The atomic counter feature of Couchbase has been discussed extensively. But, a few crucial issues seem to have been glossed over. Most tutorials, such as this, as well as the official document, go as follows:
- Step 1 – Initialize the counter.
- Step 2 – Increment the counter.
There are a few crucial issues left out in this discussion. You are likely to encounter these issues on day one if you try to use atomic counter in a real application. I hope this post will answer those questions for you.
Initializing the Counter
The need to explicitly initialize a counter is a major pain. Imagine an application where you wish to keep track of the number of times an item (such as a photo) is seen by users. The logic to increment the counter will have to go as follows:
- Retrieve the counter value.
- If counter is missing, set it to 0.
- Increment the counter.
Step #2 is problematic in a multi-user environment. If two threads run almost simultaneously, step #2 of one thread may overwrite the value set by Step #3 of another thread. A better solution will be this:
- Add the counter with value 0. Catch the exception which will be thrown if the counter already exists. This error is harmless and can be safely ignored.
- Increment the counter.
This works. But, I am not sure about the additional overhead added by Step #1.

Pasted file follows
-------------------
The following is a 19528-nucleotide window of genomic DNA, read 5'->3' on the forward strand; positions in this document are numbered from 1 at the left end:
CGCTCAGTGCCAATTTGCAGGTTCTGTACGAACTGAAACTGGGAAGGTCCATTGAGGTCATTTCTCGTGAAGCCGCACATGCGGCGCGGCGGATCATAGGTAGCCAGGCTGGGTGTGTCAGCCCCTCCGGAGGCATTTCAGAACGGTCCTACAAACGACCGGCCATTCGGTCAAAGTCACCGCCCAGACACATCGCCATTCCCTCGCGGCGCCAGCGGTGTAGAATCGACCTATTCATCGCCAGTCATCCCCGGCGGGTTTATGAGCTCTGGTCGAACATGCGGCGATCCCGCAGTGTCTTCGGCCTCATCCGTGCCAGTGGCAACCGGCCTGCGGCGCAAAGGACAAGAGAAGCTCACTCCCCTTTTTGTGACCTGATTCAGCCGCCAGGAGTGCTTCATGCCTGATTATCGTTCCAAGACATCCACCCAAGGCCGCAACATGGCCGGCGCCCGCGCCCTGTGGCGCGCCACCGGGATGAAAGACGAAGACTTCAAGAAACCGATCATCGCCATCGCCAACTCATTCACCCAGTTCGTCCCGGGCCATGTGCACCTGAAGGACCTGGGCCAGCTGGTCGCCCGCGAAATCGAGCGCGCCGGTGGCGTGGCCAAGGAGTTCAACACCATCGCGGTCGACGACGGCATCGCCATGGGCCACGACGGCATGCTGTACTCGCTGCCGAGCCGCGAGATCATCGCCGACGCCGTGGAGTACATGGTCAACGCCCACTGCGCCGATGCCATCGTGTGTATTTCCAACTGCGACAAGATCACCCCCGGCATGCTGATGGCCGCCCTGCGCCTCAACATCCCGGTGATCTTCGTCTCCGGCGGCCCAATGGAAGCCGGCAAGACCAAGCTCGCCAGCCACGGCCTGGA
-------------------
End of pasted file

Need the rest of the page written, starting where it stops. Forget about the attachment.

One solution is to initialize the counter at the time the related document is added to the database. For example, when a new document for a photo is added, also add the counter. This will work fine. But, what if documents were already added by a previous version of the application that did not set the counter value?
Fortunately, the Java API has a perfect solution for this problem. The incr() method takes as argument a default initial value. If the counter does not exist, system will simply set this value and return it from the incr() method. Example:
CouchbaseClient client = ...; String key = "photo-views::476005f9-b83c-4b34-93a7-e9f6f55c1b60"; long val = client.incr(key, 1L, 1L);
For the very first time the incr() method is called for a key, it will fail to find the value. It will then set the counter value in the database to the default value, which is the third parameter (1 in this case). The method will return the default value, without incrementing it. For all subsequent calls, the method will increment the counter by the step amount, which is the second parameter.
Reading a Counter Value
Counter values are stored as string in the database. Or, at least, the Java API returns it as String. So, to read the value, do something like this:
Object val = client.get(key); long counter = Long.parseLong((String) val);
That’s it folks. Now you know.